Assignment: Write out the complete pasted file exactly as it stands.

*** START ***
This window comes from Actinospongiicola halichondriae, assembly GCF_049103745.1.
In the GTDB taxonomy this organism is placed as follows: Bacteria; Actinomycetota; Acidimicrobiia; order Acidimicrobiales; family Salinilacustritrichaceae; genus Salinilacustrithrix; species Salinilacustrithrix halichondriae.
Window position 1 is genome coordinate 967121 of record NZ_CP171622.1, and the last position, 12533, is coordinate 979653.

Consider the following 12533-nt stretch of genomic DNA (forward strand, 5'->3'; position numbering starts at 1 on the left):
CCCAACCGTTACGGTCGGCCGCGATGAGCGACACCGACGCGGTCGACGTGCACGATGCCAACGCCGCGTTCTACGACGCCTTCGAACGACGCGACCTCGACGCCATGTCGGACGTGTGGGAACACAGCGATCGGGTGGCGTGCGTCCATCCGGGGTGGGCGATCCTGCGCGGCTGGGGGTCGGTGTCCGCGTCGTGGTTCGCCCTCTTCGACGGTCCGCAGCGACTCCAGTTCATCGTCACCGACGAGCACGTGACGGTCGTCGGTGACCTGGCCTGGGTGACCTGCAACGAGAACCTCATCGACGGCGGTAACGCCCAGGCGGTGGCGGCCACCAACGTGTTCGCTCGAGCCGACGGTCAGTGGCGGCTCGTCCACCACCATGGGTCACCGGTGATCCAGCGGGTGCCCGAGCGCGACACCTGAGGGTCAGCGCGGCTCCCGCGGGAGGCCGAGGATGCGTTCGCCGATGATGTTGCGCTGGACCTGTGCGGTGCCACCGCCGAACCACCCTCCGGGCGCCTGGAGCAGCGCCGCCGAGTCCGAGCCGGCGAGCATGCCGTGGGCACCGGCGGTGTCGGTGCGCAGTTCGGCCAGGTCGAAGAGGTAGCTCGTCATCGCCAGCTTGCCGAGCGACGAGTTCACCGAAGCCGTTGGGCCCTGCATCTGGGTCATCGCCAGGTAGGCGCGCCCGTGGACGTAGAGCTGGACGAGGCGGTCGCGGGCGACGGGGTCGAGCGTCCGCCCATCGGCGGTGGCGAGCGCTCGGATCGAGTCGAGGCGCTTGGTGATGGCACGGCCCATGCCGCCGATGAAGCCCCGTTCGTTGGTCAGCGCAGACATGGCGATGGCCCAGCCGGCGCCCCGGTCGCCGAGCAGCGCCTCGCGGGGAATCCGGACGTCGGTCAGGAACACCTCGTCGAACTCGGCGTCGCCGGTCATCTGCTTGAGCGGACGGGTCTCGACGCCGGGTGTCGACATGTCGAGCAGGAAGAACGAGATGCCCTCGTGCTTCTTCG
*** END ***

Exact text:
This window comes from Actinospongiicola halichondriae, assembly GCF_049103745.1.
In the GTDB taxonomy this organism is placed as follows: Bacteria; Actinomycetota; Acidimicrobiia; order Acidimicrobiales; family Salinilacustritrichaceae; genus Salinilacustrithrix; species Salinilacustrithrix halichondriae.
Window position 1 is genome coordinate 967121 of record NZ_CP171622.1, and the last position, 12533, is coordinate 979653.

Consider the following 12533-nt stretch of genomic DNA (forward strand, 5'->3'; position numbering starts at 1 on the left):
CCCAACCGTTACGGTCGGCCGCGATGAGCGACACCGACGCGGTCGACGTGCACGATGCCAACGCCGCGTTCTACGACGCCTTCGAACGACGCGACCTCGACGCCATGTCGGACGTGTGGGAACACAGCGATCGGGTGGCGTGCGTCCATCCGGGGTGGGCGATCCTGCGCGGCTGGGGGTCGGTGTCCGCGTCGTGGTTCGCCCTCTTCGACGGTCCGCAGCGACTCCAGTTCATCGTCACCGACGAGCACGTGACGGTCGTCGGTGACCTGGCCTGGGTGACCTGCAACGAGAACCTCATCGACGGCGGTAACGCCCAGGCGGTGGCGGCCACCAACGTGTTCGCTCGAGCCGACGGTCAGTGGCGGCTCGTCCACCACCATGGGTCACCGGTGATCCAGCGGGTGCCCGAGCGCGACACCTGAGGGTCAGCGCGGCTCCCGCGGGAGGCCGAGGATGCGTTCGCCGATGATGTTGCGCTGGACCTGTGCGGTGCCACCGCCGAACCACCCTCCGGGCGCCTGGAGCAGCGCCGCCGAGTCCGAGCCGGCGAGCATGCCGTGGGCACCGGCGGTGTCGGTGCGCAGTTCGGCCAGGTCGAAGAGGTAGCTCGTCATCGCCAGCTTGCCGAGCGACGAGTTCACCGAAGCCGTTGGGCCCTGCATCTGGGTCATCGCCAGGTAGGCGCGCCCGTGGACGTAGAGCTGGACGAGGCGGTCGCGGGCGACGGGGTCGAGCGTCCGCCCATCGGCGGTGGCGAGCGCTCGGATCGAGTCGAGGCGCTTGGTGATGGCACGGCCCATGCCGCCGATGAAGCCCCGTTCGTTGGTCAGCGCAGACATGGCGATGGCCCAGCCGGCGCCCCGGTCGCCGAGCAGCGCCTCGCGGGGAATCCGGACGTCGGTCAGGAACACCTCGTCGAACTCGGCGTCGCCGGTCATCTGCTTGAGCGGACGGGTCTCGACGCCGGGTGTCGACATGTCGAGCAGGAAGAACGAGATGCCCTCGTGCTTCTTCG